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carolynmay

Gluten Free Society Gene Test For Non-Celiac Gluten Sensitivity?

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Dear all,

I am contemplating getting this test done. From what I have been told by my practitioner (here in the UK), it is supposed to tell you if you have sensitivity to non-gluten grains gluten - ie. the glutens in corn (zein) and rice (oryzenin), for example. The gluten free society, which appears to provide this tes, argues it is sensitivity to the glutens in these other grains which may prevent healing in celiacs on a traditional gluten free diet.

I just wondered if anyone has done this test, or has any thoughts on it? I am struggling to find any real evidence of how the test works, but am basically very keen to find out if it is really safe for me to eat rice or not. Corn I can probably live without.

I did a year on the Specific Carbohydrate Diet, which has definitely helped healing, but I am keen to expand my foods back now, especially as I think I am developing salicylate and amine sensitivities through the restricted diet.

The other thing I wonder is whether it would just show that - yes, I have another gene which may cause sensitivity to the non-gluten grains - or may not. Because of course around 30 - 40% of the population apparently have at least one of the celiac genes, but it doesn't necessarily mean they go on to develop celiac disease.

Thank you so much for any knowledge / thoughts on this.

Best wishes,

Carolyn

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Can you tell us how the test works?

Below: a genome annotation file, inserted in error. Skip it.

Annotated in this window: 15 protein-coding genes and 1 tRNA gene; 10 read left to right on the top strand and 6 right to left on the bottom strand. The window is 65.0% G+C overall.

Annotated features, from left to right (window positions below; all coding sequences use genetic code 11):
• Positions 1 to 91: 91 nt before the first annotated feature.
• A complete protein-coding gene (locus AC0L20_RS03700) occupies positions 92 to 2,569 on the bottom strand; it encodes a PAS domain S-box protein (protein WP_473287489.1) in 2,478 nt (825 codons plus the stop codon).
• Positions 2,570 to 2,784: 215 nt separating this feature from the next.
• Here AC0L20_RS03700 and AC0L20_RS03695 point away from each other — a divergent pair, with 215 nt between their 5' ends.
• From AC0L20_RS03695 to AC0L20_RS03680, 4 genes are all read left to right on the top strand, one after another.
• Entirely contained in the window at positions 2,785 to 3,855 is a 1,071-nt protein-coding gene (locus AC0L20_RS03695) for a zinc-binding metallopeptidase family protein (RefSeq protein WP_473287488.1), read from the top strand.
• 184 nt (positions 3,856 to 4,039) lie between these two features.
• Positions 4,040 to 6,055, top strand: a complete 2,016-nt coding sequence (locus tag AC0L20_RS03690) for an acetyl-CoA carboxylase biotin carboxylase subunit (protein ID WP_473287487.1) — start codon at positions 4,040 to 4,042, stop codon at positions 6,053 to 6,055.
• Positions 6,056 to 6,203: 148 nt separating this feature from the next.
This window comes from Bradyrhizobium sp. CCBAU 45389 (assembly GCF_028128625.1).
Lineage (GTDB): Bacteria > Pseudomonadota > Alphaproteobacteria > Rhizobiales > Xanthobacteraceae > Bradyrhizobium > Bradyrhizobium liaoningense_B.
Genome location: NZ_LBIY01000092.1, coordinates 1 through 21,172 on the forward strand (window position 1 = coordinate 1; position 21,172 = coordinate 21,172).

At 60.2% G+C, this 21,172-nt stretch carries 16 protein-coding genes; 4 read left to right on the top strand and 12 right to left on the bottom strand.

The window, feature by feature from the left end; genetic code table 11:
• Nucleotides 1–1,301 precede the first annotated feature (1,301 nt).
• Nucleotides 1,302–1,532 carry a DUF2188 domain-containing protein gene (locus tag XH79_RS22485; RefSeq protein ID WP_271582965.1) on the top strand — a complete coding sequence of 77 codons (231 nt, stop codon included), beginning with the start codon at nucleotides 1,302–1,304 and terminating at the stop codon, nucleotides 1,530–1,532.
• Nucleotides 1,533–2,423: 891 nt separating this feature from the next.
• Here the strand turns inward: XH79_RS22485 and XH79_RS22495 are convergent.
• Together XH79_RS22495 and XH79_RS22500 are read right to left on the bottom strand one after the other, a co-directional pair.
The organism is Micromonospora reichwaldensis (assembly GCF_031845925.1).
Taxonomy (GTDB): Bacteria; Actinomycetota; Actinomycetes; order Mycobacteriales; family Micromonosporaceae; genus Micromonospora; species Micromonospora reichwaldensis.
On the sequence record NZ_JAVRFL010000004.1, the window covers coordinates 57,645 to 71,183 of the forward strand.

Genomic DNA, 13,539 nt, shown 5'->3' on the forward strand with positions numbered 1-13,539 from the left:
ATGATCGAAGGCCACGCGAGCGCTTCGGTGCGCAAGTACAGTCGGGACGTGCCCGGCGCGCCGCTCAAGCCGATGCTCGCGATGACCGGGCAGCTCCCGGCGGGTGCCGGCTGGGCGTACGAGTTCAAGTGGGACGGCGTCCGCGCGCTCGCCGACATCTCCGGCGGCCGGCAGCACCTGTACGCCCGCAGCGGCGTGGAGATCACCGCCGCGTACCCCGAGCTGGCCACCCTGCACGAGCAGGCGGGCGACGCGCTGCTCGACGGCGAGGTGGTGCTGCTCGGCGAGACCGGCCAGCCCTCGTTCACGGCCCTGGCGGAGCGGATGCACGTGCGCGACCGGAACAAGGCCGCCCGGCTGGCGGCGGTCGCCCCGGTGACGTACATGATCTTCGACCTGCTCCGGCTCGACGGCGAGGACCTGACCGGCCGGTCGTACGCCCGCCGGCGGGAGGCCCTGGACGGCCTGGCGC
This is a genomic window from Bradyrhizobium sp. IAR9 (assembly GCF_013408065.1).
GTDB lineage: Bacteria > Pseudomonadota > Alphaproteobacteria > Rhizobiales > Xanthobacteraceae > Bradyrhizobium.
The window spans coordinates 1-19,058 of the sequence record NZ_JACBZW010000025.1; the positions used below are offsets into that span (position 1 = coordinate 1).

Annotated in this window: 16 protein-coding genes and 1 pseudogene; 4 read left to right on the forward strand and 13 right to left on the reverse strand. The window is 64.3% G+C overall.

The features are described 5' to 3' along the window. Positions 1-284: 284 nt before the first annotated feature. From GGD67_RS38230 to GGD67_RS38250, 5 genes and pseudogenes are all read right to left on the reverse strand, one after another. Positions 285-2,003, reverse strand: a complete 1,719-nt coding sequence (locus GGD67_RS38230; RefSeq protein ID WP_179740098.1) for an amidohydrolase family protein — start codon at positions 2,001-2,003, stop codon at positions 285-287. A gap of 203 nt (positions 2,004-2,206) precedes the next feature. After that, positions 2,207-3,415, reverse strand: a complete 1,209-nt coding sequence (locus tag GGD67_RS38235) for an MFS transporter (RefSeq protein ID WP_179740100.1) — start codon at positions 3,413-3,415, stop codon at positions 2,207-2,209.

What lab it is run through?

That sort of thing?

Give us a link to it maybe so we can see what it claims to do?

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Can you tell us how the test works?

What lab it is run through?

That sort of thing?

Give us a link to it maybe so we can see what it claims to do?

Hi there - see the below:

http://www.(Company Name Removed - They Spammed This Forum and are Banned)/genetic-testing-for-gluten-sensitivity/

The information on the site is frankly minimal. If you watch the video it claims that all grains contain gluten (true - ie. zein, oryzenin, avenin etc as well as the "gluten" grains). The implication is that in years to come celiacs will be told to avoid ALL grains, but from what I can see (and I am not a member of the site so can't see all detail), does not appear to provide any evidence that "non-gluten" grain proteins damage the gut.

My practitioner here tells me that the test shows if you also have DQ1 or DQ3, which are apparently associated with sensitivity to glutens from other grains.

I have emailed the gluten free society to ask for details about this - will post if I receive anything. I just wondered if anyone knew anything about this in the meantime.

Best wishes,

Carolyn

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This is that " dr" Osborne's site that wants $69 to help you with his theory that all grains are bad.

I don't think much of someone that won't explain the test unless you pay your money.

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That site has all sorts of misinformation on it. I wouldn't trust it either.

I don't think that genes responsible for other grain intolerances have been identified. I don't think that it has been shown to be genetic.

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Here is some of what the "ad" says:

" Most of the research regarding gluten is directly linked to celiac disease, and most of the research on celiac disease focuses only on 3 grains (wheat, barley, rye) and sometimes a fourth (oats). There are a number of studies that have linked the gluten in corn to adverse reactions! But wait, there is more… Almost half of the people diagnosed with celiac disease do not get better on a traditionally defined gluten free diet! So the big question is…Why?! The answer – The traditionally defined Gluten Free Diet is not really gluten free."

I see glaring holes in much of what is said on the site, but here are just 2:

Where are these "studies" that link gluten in corn to adverse reactions ? You mean people with corn allergies or intolerances?

"Half the people" do not get better?! Really? Where does that "statistic" come from?!! I have never seen anything in published data to support that claim. I would want proof before I sent anyone money for a test kit.